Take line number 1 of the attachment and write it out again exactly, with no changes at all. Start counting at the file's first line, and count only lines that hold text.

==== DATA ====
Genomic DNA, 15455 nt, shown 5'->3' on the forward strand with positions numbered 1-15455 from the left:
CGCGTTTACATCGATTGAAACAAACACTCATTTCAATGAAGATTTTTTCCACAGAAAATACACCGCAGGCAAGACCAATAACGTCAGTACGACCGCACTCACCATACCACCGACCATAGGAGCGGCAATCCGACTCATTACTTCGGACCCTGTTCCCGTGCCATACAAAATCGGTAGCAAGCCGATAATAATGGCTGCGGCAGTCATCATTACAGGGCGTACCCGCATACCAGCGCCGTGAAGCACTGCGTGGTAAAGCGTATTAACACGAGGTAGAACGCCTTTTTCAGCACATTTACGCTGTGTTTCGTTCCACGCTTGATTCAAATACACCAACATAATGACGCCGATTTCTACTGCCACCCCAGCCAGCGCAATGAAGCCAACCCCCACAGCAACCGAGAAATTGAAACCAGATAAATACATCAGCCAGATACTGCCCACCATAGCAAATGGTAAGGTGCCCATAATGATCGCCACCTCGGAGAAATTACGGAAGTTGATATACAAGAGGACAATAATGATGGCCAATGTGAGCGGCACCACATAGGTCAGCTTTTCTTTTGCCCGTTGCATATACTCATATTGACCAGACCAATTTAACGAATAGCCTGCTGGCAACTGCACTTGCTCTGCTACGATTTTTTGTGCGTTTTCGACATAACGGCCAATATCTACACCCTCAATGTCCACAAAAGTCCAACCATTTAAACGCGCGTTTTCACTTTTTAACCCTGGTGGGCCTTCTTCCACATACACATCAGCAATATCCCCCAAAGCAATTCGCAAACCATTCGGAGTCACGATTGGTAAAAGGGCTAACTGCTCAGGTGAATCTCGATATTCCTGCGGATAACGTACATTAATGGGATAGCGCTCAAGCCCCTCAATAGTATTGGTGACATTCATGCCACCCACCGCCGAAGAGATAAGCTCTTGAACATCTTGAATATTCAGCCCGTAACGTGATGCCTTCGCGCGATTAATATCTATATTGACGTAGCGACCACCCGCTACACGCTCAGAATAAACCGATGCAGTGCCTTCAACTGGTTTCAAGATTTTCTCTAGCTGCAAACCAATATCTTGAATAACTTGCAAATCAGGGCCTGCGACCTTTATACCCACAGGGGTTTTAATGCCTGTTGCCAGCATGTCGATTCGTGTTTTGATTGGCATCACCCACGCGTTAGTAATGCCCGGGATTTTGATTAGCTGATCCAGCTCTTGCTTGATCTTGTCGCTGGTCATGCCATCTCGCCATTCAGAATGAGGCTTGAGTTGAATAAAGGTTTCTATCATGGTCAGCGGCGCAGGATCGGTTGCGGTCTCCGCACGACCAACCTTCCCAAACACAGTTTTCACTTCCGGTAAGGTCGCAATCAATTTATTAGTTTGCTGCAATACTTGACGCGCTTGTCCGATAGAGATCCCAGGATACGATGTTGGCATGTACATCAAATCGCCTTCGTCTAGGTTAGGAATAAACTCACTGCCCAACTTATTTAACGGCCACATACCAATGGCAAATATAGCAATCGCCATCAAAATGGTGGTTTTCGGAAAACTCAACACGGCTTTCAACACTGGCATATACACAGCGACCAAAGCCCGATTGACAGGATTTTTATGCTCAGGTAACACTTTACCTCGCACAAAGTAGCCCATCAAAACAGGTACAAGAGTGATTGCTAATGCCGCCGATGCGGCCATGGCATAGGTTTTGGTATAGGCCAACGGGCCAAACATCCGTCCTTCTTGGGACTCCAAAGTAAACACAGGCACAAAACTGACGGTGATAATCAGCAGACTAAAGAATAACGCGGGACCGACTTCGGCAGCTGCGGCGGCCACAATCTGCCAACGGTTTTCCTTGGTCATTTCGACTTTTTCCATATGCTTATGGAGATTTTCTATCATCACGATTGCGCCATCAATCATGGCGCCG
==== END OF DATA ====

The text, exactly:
Genomic DNA, 15455 nt, shown 5'->3' on the forward strand with positions numbered 1-15455 from the left: